The job description should also articulate where the role sits in the organizational structure. That includes who the role reports to, if the role has any direct reports, and what departments the person is expected to work with. For example, Paikeday says, chief diversity officers are often expected to work with data analytics and communication teams.
Lastly, a job description should include key leadership characteristics. For example, she says, chief diversity officers should be both “heroic” and “connecting” — able to deliver an inspiring presentation to a crowd and listen at a town hall.
While not often listed in the job description, companies should also set a competitive compensation range before beginning the search.
According to 2020 research from the global consulting firm Mercer, the median base salary for chief diversity and inclusion officers is $350,000 at U.S. companies with more than $3 billion in revenue. The median compensation, including bonuses and long-term incentives, is $600,000.
Salary.com lists the median pay for DEI executives between $181,464 and $259,647. CNBC cites the average salary for chief diversity officers as $127,239, based on 12 salary reports from Glassdoor.
“[The chief diversity officer] role can be taxing, and there can be burnout in the role because they’re being asked to do so much right now.”Tina Shah Paikeday, Head of DEI Advisory Services, Russell Reynolds Associates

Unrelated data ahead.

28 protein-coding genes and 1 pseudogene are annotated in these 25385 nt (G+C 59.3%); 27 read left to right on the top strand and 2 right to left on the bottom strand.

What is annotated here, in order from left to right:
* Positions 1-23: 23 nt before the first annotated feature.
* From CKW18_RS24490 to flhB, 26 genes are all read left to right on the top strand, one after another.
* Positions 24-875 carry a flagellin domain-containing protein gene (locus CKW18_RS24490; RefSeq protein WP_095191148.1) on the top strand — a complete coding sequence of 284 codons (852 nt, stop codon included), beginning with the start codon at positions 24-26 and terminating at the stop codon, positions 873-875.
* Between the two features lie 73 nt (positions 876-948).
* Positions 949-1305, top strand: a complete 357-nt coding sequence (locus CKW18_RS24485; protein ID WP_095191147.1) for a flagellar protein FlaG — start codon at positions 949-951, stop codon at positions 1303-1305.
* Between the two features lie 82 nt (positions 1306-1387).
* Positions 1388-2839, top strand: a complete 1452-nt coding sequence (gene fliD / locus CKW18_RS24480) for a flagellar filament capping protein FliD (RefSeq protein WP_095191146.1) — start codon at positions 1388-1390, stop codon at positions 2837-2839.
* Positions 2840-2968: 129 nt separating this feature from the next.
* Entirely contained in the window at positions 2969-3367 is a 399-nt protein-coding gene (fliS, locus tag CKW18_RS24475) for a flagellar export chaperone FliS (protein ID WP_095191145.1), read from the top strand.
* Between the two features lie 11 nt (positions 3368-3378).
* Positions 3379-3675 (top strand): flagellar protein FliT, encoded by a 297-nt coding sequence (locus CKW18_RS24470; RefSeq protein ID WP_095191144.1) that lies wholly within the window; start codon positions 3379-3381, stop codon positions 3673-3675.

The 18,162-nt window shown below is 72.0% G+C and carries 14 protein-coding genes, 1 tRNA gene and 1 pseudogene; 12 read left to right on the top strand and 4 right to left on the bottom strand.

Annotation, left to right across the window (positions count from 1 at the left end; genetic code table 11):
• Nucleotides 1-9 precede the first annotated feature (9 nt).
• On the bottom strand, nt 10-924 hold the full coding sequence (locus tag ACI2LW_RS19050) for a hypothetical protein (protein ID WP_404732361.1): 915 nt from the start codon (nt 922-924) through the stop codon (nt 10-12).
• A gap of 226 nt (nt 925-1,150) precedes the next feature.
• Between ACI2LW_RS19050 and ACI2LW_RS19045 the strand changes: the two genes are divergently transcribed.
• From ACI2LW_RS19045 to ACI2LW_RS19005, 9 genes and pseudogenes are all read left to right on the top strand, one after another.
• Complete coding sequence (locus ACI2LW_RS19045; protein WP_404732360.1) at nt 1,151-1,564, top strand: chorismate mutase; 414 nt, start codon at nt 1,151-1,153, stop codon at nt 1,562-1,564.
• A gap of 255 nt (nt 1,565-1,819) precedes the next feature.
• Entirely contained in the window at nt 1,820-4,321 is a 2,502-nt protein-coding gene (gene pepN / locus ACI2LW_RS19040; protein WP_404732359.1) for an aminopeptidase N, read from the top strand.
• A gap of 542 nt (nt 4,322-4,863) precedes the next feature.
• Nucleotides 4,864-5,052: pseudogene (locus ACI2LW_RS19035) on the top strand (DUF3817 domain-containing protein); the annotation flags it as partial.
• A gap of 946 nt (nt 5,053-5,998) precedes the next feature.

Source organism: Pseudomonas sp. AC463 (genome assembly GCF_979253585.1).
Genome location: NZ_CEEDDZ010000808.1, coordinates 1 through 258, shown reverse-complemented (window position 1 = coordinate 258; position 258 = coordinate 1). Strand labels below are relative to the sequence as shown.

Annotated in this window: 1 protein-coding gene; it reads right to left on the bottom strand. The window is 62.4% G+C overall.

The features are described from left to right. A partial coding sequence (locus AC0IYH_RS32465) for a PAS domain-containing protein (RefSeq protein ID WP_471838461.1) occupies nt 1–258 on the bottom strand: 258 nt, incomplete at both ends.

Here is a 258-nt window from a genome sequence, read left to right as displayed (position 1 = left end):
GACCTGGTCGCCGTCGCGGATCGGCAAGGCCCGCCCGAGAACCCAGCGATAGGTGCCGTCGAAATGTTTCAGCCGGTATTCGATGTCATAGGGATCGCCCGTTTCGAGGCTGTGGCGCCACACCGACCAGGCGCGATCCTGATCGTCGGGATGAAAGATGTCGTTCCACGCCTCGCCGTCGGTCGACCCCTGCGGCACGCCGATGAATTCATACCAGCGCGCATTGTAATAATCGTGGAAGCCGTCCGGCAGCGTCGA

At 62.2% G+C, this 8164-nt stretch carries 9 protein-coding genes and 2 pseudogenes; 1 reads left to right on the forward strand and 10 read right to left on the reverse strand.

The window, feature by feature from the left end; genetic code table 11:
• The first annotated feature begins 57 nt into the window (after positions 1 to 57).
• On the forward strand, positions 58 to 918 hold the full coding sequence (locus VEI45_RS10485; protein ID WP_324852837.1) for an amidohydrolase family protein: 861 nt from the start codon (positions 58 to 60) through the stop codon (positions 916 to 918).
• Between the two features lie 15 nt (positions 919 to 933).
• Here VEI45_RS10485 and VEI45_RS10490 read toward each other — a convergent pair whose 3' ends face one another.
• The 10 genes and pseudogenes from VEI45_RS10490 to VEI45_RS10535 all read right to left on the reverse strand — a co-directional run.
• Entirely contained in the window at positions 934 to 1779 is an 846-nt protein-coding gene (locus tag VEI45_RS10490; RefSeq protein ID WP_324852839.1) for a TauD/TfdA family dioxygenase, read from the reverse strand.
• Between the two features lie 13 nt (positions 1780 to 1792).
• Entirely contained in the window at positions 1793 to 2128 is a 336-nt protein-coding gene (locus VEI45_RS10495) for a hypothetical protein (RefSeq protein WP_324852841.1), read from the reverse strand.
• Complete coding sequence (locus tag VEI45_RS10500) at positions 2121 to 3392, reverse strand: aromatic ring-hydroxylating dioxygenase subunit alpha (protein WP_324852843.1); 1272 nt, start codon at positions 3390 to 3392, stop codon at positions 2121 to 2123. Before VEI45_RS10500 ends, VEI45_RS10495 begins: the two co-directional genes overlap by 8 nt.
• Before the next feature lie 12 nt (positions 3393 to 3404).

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Avoiding Chief Diversity Officer Burnout
“[The chief diversity officer] role can be taxing, and there can be burnout in the role because they’re being asked to do so much right now,” says Paikeday. “When we [Russell Reynolds] have forums of chief diversity officers, we’re often talking about being in crisis management mode quite a bit.” That includes, she says, responding to internal DEI challenges or news events related to racial unrest.
Often, burnout can lead to attrition. The average tenure for the role is 1.8 years in 2021 — down from 3.1 years in 2018 — Russell Reynolds reports.
Paikeday recommends that chief diversity officers find ways to connect with peers to candidly share issues, crowdsource solutions, and avoid feeling isolated in their roles. Other members of the C-suite can also help prevent burnout by allocating resources and staffing to the chief diversity officer’s department.
“Many times when an organization is standing up the function for the first time, it’s a solo position that might have one or two direct reports,” Paikeday explains. “To do this well, there are certain parts and pieces, depending on the size of the organization, that are necessary to support a chief diversity officer, and really not ask them to do everything [themselves].”
Ensuring that chief diversity officers have access to other members of the C-suite and the CEO can also help prevent burnout.
Wyche recommends that chief diversity officers report directly to the CEO, instead of reporting “four or five levels down in the organization.” He says chief diversity officers must have “the ear of senior leadership — i.e. the board, CEO, a chief people officer. Without that they are a toothless tiger.”